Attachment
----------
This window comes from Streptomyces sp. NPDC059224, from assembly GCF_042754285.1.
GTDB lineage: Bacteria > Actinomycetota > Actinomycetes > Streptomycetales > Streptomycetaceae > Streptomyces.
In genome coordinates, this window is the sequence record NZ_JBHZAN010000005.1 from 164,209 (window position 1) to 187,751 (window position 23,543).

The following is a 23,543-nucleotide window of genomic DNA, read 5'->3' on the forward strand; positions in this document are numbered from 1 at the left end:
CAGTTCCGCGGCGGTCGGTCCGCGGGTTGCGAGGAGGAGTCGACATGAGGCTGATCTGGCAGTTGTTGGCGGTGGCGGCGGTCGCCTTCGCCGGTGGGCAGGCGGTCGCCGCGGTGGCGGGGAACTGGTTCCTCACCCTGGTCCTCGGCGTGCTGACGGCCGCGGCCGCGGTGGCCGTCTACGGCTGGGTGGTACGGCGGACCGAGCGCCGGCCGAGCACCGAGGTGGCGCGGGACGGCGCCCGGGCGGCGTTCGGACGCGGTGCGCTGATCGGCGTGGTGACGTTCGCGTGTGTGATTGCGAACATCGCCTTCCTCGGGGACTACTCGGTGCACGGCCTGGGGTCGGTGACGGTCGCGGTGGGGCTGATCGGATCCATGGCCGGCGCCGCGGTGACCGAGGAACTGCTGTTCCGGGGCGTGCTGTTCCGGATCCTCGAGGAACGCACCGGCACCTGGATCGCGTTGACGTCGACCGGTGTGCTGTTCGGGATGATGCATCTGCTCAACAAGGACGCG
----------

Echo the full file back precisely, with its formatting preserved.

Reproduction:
This window comes from Streptomyces sp. NPDC059224, from assembly GCF_042754285.1.
GTDB lineage: Bacteria > Actinomycetota > Actinomycetes > Streptomycetales > Streptomycetaceae > Streptomyces.
In genome coordinates, this window is the sequence record NZ_JBHZAN010000005.1 from 164,209 (window position 1) to 187,751 (window position 23,543).

The following is a 23,543-nucleotide window of genomic DNA, read 5'->3' on the forward strand; positions in this document are numbered from 1 at the left end:
CAGTTCCGCGGCGGTCGGTCCGCGGGTTGCGAGGAGGAGTCGACATGAGGCTGATCTGGCAGTTGTTGGCGGTGGCGGCGGTCGCCTTCGCCGGTGGGCAGGCGGTCGCCGCGGTGGCGGGGAACTGGTTCCTCACCCTGGTCCTCGGCGTGCTGACGGCCGCGGCCGCGGTGGCCGTCTACGGCTGGGTGGTACGGCGGACCGAGCGCCGGCCGAGCACCGAGGTGGCGCGGGACGGCGCCCGGGCGGCGTTCGGACGCGGTGCGCTGATCGGCGTGGTGACGTTCGCGTGTGTGATTGCGAACATCGCCTTCCTCGGGGACTACTCGGTGCACGGCCTGGGGTCGGTGACGGTCGCGGTGGGGCTGATCGGATCCATGGCCGGCGCCGCGGTGACCGAGGAACTGCTGTTCCGGGGCGTGCTGTTCCGGATCCTCGAGGAACGCACCGGCACCTGGATCGCGTTGACGTCGACCGGTGTGCTGTTCGGGATGATGCATCTGCTCAACAAGGACGCG